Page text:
November 20, 2017 by Greg Meckbach, Associate Editor
Nearly three months after torrential downpours gave rise to more than $100 million in insured losses in and near Windsor, the Ontario government announced Monday it has expanded the number of property owners eligible for disaster relief.
“Expanding the original activation area will allow more residents who were affected by the flood to submit claims for assistance,” the provincial government said in a press release.
Quoting Catastrophe Indices and Quantification Inc. (CatIQ), Insurance Bureau of Canada reported in September that rain storms in late August “resulted in more than $124 million in insured damage” in and near Windsor. Up to 290 mm of rain fell in some areas, bringing flooding to Windsor and parts of Essex County, IBC said at the time.
Under the Disaster Recovery Assistance for Ontarians program, the province provides money – for emergency expenses as well as repairs and replacements – to homeowners, farmers, tenants, small companies and not-for-profit entities – after natural disasters. The program is not intended to replace private insurance.
Damage from sewer backup – available as an option on some home insurance policies – “is not eligible” under Disaster Recovery Assistance for Ontarians “except under special provisions for low-income households,” the Ontario government noted Nov. 20.
Many homes in the Windsor area were flooded in late August “because of sewer backup,” said Lisa Gretzky, NDP MPP for Windsor West, at the legislature at Queen’s Park Sept. 14.
Overland flood was generally not covered on residential property insurance policies before 2015, when major Canadian property & casualty insurers started offering it. Both Insurance Brokers Association of Canada and Insurance Bureau of Canada have said there should be public sector involvement in insuring flood for Canadian homeowners.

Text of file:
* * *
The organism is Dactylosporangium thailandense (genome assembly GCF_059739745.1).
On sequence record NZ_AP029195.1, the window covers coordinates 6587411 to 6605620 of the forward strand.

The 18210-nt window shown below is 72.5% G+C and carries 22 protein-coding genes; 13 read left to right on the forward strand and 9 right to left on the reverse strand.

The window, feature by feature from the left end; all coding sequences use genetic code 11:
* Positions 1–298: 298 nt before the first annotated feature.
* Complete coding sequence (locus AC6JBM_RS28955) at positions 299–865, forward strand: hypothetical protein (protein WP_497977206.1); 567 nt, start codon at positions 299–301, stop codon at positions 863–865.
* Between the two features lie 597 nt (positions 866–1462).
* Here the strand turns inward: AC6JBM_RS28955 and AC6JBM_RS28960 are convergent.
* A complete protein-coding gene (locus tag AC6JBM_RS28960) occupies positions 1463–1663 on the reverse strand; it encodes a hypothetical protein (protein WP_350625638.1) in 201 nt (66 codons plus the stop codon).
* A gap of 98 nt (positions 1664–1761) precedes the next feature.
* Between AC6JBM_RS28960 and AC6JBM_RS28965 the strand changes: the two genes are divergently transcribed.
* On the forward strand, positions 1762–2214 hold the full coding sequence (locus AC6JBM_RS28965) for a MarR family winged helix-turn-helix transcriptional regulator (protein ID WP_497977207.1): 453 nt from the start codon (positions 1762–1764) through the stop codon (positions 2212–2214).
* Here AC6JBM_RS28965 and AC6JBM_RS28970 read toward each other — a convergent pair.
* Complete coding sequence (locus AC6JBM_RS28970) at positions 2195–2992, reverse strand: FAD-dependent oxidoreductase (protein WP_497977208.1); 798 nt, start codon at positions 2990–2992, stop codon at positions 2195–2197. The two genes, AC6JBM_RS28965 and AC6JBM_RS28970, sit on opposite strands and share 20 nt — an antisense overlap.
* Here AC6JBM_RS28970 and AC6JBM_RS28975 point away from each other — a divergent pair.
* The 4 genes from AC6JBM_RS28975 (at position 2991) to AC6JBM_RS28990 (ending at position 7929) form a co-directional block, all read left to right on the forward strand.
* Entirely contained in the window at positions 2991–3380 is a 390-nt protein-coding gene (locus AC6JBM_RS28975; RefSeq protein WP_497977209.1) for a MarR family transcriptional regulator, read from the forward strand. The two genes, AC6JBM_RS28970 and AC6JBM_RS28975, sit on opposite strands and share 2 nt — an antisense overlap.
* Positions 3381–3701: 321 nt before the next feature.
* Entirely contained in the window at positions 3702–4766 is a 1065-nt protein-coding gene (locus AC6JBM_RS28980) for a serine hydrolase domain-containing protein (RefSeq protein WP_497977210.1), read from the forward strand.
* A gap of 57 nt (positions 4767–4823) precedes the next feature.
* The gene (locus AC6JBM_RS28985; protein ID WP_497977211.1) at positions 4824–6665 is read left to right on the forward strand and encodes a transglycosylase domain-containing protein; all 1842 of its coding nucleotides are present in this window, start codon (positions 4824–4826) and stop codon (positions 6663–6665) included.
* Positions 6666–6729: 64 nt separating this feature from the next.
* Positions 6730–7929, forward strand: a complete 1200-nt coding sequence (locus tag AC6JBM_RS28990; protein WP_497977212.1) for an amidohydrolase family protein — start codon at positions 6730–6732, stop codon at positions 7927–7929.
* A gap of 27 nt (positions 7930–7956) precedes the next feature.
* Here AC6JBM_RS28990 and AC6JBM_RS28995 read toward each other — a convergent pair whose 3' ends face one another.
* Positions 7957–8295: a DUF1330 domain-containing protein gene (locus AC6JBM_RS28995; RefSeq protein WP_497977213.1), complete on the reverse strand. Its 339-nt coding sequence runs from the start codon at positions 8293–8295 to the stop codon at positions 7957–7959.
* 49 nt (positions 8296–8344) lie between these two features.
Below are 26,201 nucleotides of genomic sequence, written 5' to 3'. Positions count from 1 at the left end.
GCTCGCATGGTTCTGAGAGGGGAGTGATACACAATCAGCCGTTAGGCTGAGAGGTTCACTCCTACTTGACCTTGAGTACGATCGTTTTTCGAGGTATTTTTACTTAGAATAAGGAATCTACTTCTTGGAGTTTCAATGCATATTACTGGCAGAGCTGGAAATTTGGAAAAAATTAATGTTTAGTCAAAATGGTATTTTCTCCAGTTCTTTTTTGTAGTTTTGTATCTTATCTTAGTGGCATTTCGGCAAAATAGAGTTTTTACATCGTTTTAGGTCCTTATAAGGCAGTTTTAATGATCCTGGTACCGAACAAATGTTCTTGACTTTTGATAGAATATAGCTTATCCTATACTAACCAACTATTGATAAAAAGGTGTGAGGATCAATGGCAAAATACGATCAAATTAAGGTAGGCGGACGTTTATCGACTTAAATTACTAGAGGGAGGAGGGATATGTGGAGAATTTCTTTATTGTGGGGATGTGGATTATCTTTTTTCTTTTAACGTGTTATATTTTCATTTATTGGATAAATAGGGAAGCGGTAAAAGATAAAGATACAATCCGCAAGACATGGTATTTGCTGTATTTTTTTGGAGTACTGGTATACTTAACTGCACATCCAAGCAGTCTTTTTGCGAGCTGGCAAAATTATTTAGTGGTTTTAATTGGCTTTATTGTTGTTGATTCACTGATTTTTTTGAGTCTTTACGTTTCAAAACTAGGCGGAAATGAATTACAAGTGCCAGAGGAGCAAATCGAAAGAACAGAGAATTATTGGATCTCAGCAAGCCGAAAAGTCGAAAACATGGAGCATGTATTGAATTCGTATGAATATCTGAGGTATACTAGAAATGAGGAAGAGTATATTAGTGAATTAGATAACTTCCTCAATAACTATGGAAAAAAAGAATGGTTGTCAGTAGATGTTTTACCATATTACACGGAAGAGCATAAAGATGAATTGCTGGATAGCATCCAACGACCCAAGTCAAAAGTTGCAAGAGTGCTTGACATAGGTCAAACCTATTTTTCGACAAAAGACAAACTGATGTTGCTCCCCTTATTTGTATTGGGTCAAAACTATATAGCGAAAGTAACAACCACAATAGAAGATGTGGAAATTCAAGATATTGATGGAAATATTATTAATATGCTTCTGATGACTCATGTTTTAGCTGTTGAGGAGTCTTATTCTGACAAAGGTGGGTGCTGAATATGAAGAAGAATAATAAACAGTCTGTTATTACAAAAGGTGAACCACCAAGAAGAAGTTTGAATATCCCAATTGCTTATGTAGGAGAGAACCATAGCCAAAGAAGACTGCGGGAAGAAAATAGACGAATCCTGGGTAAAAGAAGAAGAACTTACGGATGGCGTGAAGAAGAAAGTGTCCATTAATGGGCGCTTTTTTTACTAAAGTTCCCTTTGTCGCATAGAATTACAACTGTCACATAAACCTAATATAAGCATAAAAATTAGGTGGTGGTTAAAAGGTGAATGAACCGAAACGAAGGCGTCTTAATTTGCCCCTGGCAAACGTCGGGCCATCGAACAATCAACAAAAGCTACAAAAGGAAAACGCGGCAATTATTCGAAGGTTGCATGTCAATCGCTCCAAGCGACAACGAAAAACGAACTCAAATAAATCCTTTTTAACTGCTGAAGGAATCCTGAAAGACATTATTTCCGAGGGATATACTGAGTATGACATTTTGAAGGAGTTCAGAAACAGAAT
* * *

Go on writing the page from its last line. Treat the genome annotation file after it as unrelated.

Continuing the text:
“There are quite a number of houses and developments in Canada which are on floodplains,” IBAC chairman Robert Harrison said in an interview Friday.
After Hurricane Hazel, which caused fatal flooding in the Toronto area in the fall of 1954, “Ontario said, ‘Okay, that’s it. No more building in flood plains,’” Harrison noted.
“Ontario has done a pretty good job – some of the other provinces not as good a job – from a regulatory perspective,” Harrison added after a round table held Nov. 16 in Regina.
Participants at the round table were “discussing the requirements for developing a sustainable financial management system for flood risk,” a Public Safety Canada spokesperson told Canadian Underwriter at the time. The round table was hosted by Ralph Goodale, Canada’s public safety and emergency preparedness minister, and Saskatchewan government relations minister Larry Doke.
“Some kind of a public-private partnership is going to be the solution,” Harrison told Canadian Underwriter Friday. “It’s not going to be inexpensive. We don’t know where this is going to get to.”